From your link:  " In a college letter to his friend and lover Lytton Strachey, Keynes wrote, "I find economics increasingly satisfactory, and I think I am rather good at it. I want to manage a railway or organize a Trust, or at least swindle the investing public." 


Paper CRUSHer's picture

Interesting.It took four heart-attacks to take this dude out.

In 1946 he left this earthly plane and merged with is master (Greek God Pluto)to whom he will continue preaching his KEYNESIAN RELIGION for all eternity.

Headbanger's picture

Here's a chart we've seen before showing the diminishing GDP returns of increased debt over the years:

centerline's picture

Debt saturation.  Doesn't take a PhD economist to understand this one.  Recent bubbology only served to "cram down" even more debt into the system than would have been possible otherwise on our trajectory.  A perfect storm.  It is also why it was necessary for leverage to be increased and risk shifted over the last couple of decades.  Infinte leverage and infinite risk = parabolic fireworks show.  And we have front row seats (in the burning fallout zone - sort of like Sea Worlds "Splash Zone", but not so fun).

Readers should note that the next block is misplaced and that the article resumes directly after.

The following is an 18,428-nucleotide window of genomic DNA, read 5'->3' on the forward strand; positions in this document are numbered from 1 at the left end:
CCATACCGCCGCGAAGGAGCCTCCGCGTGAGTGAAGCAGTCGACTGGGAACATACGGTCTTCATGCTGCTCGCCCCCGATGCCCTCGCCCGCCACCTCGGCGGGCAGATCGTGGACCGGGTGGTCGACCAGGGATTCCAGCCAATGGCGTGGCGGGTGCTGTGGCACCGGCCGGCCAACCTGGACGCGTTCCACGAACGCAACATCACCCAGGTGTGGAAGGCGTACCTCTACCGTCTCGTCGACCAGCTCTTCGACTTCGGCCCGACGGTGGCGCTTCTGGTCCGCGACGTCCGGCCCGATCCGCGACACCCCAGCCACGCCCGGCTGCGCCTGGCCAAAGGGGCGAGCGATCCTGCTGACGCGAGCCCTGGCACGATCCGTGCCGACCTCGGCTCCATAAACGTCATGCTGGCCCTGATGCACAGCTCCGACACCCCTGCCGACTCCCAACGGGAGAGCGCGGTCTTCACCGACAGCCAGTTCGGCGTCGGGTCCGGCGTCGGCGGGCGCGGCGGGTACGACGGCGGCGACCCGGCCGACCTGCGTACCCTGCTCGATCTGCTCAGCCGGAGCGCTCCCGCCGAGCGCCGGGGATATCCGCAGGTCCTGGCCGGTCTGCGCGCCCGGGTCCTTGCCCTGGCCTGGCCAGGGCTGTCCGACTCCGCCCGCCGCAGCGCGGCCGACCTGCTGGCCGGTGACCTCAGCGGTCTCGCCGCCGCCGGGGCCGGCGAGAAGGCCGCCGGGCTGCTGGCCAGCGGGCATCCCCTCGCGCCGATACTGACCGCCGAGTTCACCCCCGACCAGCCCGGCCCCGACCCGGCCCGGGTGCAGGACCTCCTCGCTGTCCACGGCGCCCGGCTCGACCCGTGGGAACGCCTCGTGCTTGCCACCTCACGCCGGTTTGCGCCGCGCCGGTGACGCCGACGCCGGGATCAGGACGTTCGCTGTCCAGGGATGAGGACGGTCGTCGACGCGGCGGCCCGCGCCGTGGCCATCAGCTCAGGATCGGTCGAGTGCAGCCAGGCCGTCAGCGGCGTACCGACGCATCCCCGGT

zhandax's picture

The question becomes, do we learn from Edison's premise that insanity is the repetition of the same actions expecting a different outcome or do we try something different?

economicmorphine's picture

I think the point of the article was that we have gotten a different outcome this time.

twinturbo's picture

Einstein not Edison I think

Sudden Debt's picture

As long as the cube is only a dotted line, there shouldn't be any problem.

See ya in December bitches!

Wynn's picture

Not to worry ... Obama has his best people on it .. some of them even have Phd's

As you know, economics is very hard .. best leave it to the professionals


Gully Foyle's picture

I'm confused so help me understand.

If I make a Pet Rock and sell it to you for a physical dollar I own that dollar and you own that rock.

If I pay that dollar to the Government they then inturn can ship a pallet of bills to Afghanistan which then will be smuggled to Dubai to buy elite homes. Still physical dollars like the original.